In the last Project Electron update, I discussed the benefits of user interfaces as communication tools during development. This month I want to share more about the archival functions that those user interfaces enable in the application, which has been the focus of our recent development work. Specifically, I will share how the application enables appraisal and accessioning functions, as well as managing structured rights statements.

Appraisal and Accession

Much of the preliminary appraisal work is completed automatically by the application through validation processes that check incoming transfers to make sure that they meet the requirements for transfer, assuring a standard structure and a set of minimum metadata elements. Additionally, there is a user interface that enables an appraisal archivist to review each records transfer, assure that it is in scope, and manually approve or reject it. If necessary, the archivist can add an appraisal note to that transfer. If the transfer is rejected, the appraisal note is emailed to the donor.

Once a transfer is accepted, the application groups together multiple transfers into a single accession that are related via organization, record creator, and record type. The accessions are presented in an “accessioning queue” view that allows archivists to review, edit, and save accession records for these groups of transfers. The application updates the status of transfers after an accession record has been saved, allowing a user to track the status of a particular transfer. The functionality of creating an accession record will be expanded in the next phase of Project Electron, which will focus on enabling integrations with other systems for archives management and preservation. We use ArchivesSpace as our archival management system at the RAC, and once integration is implemented, we can add the functions of generating accession numbers, finding existing record creator names from agent records in ArchivesSpace, and pushing data to ArchivesSpace after the accession record is saved.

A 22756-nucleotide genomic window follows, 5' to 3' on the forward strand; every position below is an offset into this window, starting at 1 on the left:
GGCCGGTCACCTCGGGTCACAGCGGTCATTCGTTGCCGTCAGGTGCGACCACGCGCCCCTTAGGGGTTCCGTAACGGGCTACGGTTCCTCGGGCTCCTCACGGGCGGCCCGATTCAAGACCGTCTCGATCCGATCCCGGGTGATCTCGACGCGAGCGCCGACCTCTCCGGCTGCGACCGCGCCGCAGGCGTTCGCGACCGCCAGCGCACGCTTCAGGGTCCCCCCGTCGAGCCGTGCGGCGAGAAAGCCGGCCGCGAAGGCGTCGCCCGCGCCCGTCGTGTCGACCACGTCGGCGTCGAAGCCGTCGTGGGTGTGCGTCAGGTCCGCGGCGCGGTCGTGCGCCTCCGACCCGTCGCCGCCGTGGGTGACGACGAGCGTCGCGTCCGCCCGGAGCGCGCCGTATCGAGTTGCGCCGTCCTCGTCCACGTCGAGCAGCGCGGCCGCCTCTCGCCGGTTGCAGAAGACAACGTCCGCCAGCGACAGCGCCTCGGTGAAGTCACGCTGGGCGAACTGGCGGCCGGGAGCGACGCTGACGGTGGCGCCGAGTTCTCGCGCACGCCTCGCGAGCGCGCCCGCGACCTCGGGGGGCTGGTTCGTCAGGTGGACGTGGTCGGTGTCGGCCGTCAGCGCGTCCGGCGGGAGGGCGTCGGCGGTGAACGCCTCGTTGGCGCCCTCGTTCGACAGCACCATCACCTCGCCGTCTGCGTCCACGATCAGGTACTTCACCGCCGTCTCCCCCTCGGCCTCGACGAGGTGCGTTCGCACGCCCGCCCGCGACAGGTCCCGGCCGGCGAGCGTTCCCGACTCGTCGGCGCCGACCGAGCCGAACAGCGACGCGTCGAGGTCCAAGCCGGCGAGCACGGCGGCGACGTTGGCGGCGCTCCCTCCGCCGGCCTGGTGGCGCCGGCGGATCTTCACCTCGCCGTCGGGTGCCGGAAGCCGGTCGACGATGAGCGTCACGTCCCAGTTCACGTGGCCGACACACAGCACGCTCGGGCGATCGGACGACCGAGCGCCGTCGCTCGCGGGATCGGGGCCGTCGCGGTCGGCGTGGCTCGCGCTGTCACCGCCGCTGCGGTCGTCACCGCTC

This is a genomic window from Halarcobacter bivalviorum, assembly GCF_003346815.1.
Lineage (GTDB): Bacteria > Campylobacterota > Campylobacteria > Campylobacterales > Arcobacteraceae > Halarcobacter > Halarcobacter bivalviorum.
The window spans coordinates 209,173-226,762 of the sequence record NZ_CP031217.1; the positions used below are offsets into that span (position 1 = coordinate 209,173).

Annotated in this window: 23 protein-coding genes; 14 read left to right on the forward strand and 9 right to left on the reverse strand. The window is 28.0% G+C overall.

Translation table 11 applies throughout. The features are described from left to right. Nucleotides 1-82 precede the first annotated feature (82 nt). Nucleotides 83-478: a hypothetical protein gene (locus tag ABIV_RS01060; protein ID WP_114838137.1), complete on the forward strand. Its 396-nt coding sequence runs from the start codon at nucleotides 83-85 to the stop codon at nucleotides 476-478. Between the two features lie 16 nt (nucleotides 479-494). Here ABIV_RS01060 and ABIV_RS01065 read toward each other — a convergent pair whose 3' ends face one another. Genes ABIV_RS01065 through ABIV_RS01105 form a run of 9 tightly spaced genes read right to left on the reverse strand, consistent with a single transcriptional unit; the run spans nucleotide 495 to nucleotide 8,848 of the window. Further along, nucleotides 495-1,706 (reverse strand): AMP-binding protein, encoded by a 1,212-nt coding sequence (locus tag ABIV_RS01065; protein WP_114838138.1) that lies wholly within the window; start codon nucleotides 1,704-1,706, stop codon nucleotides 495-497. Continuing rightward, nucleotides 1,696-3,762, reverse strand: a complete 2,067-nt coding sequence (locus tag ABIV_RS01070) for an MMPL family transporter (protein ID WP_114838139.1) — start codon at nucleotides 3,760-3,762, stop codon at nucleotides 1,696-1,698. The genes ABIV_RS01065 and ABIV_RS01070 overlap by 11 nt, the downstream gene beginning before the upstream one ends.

Applying Rights Statements

In our recent development work we have also built out the functionality of rights management, enabling appraisal archivists to create and edit default PREMIS rights statements for donor organizations that can be applied to specific record types from that donor. PREMIS is a preservation metadata standard that supports the digital preservation process, and which we have implemented to manage the rights and permissions associated with digital records, including the term of grant or restriction (the time period for which the rights statement applies).

The ability to view, add, and edit PREMIS rights statements for donor organizations by record type enables these rights to be automatically associated with each transfer in the application, since source organization and record type are among the minimum required metadata elements for a records transfer. The application automatically calculates the term of grant or restriction based on the ‘start’ or ‘end’ dates of the records in the transfer (also required metadata elements). For example, if all grant records for a given donor organization are to be closed to researchers for 10 years from their date of creation, a PREMIS rights statement can be created that the application will apply to all grant records from that organization. The 10-year embargo period is specified in the rights statement, and the application will calculate when the records will be open based on the creation date specified in the donor-provided metadata.

In addition to applying these rights statements to each transfer, the application merges and saves rights statements which then apply to an entire accession. As I noted, multiple transfers are combined into one accession based on organization, creator, and record type. Because they are all part of the same organization and record type, the same PREMIS rights statements are applied to them. The application calculates grant/restriction periods for the entire accession rather than each individual transfer.

Developing these fundamental appraisal and accessioning functions in the application is an important step forward for Project Electron as we build on the ability to securely transfer records and their metadata to functions of management, preservation, and discovery.  As always, we welcome questions and feedback, and look forward to sharing more as we progress!